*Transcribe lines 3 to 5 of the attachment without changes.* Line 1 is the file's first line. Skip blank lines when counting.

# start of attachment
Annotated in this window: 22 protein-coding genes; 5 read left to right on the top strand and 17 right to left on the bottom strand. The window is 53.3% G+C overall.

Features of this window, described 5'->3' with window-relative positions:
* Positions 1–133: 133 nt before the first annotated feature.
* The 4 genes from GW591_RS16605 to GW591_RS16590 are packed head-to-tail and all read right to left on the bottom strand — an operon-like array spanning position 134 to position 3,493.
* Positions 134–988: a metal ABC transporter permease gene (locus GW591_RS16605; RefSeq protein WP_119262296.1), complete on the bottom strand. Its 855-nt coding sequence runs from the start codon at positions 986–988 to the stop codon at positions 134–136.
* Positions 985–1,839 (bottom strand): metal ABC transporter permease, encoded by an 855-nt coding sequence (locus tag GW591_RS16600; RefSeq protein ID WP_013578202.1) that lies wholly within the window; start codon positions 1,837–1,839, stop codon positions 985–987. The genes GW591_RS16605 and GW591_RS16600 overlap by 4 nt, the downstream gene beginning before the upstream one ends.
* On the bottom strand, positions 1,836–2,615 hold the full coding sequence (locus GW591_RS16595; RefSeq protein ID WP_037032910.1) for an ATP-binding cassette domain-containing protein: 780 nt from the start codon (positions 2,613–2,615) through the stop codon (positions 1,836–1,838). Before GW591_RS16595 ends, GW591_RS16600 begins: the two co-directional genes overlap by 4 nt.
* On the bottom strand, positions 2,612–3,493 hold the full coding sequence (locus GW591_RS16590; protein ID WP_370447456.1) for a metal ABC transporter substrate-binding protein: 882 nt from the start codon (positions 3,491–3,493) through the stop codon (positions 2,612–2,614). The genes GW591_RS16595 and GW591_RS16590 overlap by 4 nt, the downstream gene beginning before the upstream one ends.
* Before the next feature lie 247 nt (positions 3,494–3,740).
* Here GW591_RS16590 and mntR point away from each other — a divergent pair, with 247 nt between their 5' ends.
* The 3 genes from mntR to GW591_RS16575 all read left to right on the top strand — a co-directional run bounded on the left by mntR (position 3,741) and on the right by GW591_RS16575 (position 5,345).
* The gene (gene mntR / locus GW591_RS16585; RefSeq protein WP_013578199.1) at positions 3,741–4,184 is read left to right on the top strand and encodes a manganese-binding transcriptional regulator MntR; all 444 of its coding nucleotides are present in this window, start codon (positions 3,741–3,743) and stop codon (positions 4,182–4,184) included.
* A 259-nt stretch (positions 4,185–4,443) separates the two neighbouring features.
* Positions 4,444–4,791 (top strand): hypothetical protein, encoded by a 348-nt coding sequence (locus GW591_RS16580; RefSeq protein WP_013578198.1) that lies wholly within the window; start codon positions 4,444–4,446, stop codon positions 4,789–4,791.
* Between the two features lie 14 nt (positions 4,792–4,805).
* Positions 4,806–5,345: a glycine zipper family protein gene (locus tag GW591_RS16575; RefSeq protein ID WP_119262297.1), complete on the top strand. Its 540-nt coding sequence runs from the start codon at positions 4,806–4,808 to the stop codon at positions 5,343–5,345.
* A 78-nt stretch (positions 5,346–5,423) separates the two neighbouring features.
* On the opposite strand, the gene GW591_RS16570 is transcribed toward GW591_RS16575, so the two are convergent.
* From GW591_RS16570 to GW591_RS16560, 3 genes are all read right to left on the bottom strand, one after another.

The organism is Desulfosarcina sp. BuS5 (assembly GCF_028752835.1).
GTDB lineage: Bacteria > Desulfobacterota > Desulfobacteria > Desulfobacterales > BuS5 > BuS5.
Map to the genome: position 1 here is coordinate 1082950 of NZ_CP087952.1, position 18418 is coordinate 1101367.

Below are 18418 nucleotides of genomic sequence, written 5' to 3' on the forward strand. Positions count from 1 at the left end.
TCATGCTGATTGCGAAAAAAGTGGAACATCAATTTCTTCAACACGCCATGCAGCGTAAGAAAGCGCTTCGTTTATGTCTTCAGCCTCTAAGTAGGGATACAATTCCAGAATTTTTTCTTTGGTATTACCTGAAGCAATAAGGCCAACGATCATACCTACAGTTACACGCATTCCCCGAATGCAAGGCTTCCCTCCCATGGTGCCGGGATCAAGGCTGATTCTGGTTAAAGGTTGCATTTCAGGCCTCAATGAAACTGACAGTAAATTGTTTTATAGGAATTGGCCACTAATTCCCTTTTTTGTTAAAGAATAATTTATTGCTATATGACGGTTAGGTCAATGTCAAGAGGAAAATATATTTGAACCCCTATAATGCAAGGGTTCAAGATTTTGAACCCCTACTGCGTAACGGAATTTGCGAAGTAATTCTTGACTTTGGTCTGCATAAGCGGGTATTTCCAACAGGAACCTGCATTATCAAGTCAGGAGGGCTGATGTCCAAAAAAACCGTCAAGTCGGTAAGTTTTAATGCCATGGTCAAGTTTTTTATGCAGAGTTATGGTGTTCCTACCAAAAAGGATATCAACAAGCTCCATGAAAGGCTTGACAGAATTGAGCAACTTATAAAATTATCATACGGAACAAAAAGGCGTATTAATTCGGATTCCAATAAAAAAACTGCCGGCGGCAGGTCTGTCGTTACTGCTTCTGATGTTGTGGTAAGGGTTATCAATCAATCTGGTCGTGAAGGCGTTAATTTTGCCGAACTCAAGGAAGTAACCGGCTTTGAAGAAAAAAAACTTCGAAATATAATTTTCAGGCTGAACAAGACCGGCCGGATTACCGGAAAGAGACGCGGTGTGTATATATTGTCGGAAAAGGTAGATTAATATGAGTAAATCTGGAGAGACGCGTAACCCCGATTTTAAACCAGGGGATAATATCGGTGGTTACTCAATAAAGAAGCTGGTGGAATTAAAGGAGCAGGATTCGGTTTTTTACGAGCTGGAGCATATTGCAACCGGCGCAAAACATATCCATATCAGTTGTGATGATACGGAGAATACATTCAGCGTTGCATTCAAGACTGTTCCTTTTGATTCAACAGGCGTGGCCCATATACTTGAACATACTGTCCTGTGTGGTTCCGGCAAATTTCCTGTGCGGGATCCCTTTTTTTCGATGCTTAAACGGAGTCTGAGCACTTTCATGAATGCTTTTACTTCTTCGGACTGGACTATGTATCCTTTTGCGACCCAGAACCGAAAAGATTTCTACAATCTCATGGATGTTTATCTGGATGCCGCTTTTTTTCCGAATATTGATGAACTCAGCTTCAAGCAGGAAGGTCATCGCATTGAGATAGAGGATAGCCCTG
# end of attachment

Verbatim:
* Positions 1–133: 133 nt before the first annotated feature.
* The 4 genes from GW591_RS16605 to GW591_RS16590 are packed head-to-tail and all read right to left on the bottom strand — an operon-like array spanning position 134 to position 3,493.
* Positions 134–988: a metal ABC transporter permease gene (locus GW591_RS16605; RefSeq protein WP_119262296.1), complete on the bottom strand. Its 855-nt coding sequence runs from the start codon at positions 986–988 to the stop codon at positions 134–136.